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17-year-old beef producer making a name for herself in the cattle industry

'The cattle industry is my home. It's where I belong.'

Submitted photo

Leah Evans found a love of cattle when she was 8 years old. Now at 17, she runs about 130 head on her family farm.
Submitted photo Leah Evans found a love of cattle when she was 8 years old. Now at 17, she runs about 130 head on her family farm.
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Leah Evans has made a habit of doing things her way. Her mom was raised on a hog farm, her dad raised in town, but from the minute she received two bucket-bottle calves as a fourth-grader, she knew she found her calling in the beef industry.

“Before I started 4-H, I found this love for cattle. Who knew where it came from,” she said.

A family friend gave her two bucket-bottle calves to start. Once she proved to her parents she could take care of them, she returned those to the friend and her parents bought her two more. Slowly, she began growing her empire and buying her own cattle until one day in sixth grade when she decided she wanted to do something a little different.

“I started buying my own and then while I was in sixth grade, I saw an RFD-TV commercial that had Red Angus on it and I said I want to have Red Angus,” she said. “That’s what I want to show.”

With the help of her parents, she found a guy in Riverside who helped her get her start. She began with two and has now grown her herd to 130 head. Being a 17-year-old with an empire to run is not easy, but Evans said there’s nothing she would rather be doing.

She made it to one football game so far this year and does not do any extracurricular activities. People have told her she will regret that decision of not making memories, but she disagrees. Instead, she says she will regret the time she spent at social activities because her heart is back home in the barn with her cattle.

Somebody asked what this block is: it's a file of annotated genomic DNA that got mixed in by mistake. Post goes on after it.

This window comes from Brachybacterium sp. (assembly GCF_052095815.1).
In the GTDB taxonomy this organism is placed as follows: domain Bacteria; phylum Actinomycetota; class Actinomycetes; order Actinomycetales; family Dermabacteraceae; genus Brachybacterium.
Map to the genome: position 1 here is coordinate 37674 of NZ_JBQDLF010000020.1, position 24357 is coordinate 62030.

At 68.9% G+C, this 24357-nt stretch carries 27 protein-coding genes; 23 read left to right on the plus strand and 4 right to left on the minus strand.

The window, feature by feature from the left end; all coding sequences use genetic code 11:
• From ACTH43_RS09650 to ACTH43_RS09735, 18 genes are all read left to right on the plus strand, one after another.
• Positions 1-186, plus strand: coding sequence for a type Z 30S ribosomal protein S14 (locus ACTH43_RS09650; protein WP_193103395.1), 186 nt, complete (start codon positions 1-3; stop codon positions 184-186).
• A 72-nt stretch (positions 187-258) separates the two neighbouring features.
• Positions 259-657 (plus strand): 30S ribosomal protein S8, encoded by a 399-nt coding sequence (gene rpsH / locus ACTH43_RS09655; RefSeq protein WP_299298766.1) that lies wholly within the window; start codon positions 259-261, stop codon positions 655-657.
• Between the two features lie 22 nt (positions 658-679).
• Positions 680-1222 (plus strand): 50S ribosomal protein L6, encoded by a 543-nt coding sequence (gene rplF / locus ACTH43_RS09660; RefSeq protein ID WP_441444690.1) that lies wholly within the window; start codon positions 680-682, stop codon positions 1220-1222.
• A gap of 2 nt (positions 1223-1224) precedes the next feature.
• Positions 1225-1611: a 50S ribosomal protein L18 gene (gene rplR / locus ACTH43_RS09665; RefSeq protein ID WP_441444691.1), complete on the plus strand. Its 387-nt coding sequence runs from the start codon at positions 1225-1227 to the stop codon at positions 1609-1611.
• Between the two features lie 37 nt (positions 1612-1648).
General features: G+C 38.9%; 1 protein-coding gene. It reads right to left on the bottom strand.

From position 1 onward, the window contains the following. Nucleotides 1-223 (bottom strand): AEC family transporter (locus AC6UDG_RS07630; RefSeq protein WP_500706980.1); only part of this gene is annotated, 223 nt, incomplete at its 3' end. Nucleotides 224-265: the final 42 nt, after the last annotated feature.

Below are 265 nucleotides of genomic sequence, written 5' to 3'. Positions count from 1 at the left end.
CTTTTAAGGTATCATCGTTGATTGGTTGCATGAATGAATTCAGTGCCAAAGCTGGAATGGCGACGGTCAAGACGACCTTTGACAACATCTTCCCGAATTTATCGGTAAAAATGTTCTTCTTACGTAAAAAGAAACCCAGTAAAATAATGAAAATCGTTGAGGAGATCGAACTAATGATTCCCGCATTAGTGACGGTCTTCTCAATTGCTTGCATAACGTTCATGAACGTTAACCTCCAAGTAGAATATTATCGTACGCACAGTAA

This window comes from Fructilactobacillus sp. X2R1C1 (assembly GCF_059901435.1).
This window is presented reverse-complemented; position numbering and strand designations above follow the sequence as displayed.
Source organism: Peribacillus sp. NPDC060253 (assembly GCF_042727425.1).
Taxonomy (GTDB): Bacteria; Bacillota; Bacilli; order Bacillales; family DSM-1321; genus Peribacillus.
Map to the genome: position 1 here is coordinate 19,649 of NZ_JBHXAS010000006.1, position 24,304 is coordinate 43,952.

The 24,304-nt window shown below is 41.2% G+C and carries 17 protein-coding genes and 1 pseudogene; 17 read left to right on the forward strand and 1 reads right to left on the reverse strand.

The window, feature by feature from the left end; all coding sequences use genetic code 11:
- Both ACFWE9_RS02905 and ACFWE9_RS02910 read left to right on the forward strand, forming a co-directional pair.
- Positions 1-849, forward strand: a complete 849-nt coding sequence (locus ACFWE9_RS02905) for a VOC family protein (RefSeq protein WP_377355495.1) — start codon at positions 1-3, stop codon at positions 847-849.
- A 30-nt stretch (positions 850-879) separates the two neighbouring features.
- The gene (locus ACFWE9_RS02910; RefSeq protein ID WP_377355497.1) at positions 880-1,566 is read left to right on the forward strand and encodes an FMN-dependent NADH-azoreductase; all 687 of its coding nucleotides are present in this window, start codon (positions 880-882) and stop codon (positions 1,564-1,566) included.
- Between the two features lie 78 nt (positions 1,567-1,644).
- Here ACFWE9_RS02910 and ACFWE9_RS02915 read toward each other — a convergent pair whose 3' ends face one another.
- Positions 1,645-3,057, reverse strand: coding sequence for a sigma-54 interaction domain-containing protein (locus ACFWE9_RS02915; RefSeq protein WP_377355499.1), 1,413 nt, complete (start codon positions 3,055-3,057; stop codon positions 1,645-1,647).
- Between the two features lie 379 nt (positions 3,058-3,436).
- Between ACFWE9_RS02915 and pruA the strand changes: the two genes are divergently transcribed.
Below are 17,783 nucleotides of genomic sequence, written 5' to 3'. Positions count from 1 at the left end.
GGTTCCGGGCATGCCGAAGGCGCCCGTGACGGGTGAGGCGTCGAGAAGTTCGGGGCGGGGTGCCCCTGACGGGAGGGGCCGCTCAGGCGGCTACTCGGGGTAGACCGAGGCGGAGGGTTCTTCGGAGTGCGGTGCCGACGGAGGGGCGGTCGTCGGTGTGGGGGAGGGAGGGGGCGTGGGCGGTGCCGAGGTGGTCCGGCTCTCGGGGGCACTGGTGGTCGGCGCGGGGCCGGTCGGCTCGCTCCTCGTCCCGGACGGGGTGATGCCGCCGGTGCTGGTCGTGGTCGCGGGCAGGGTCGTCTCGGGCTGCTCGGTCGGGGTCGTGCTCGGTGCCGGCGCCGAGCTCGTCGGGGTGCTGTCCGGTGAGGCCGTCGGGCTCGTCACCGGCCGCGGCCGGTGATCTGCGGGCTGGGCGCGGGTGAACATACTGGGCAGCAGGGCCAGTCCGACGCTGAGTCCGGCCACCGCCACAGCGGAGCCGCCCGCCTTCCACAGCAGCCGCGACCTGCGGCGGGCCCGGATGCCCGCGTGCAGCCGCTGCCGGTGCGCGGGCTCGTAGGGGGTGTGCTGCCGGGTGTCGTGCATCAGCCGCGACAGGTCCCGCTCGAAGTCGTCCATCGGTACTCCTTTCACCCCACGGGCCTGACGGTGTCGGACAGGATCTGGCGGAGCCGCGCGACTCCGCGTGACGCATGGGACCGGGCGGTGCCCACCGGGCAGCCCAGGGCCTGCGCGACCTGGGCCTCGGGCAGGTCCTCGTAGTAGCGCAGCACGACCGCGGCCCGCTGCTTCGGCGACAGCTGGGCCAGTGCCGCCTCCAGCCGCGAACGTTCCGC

“That stuff will be a memory but I think I’ll regret going to it instead of being out there on the farm,” she said. “I’d rather just be outside working.”

Working on the farm is her favorite activity because of who she gets to do it with.

“It’s not just working, it’s working with your family that I have learned (to appreciate),” she said. “We came together so much better than we ever have before.”

Her younger brothers pitch in on the farm as well. She appreciates being able to work alongside them to divide and conquer and get everything accomplished. Being a positive example is something she strives to do daily. Evans says she was raised to help other people and part of that is being supportive of other kids her age.

“They need to have someone that looks up to them,” she said. “I want to be that person that’s just always one phone call away.”

Evans continues to be a role model for young farmers across the state as she is a member of the Iowa Junior Beef Breeds Association, treasurer for the Washington FFA and the 2018 Washington Beef Queen. When she first got her bucket calves as a kid, she had no idea she would find her calling but now, at 17, she’s glad she did.

“I would honestly promote beef every day if I could,” she said. “The cattle industry is my home. It’s where I belong.”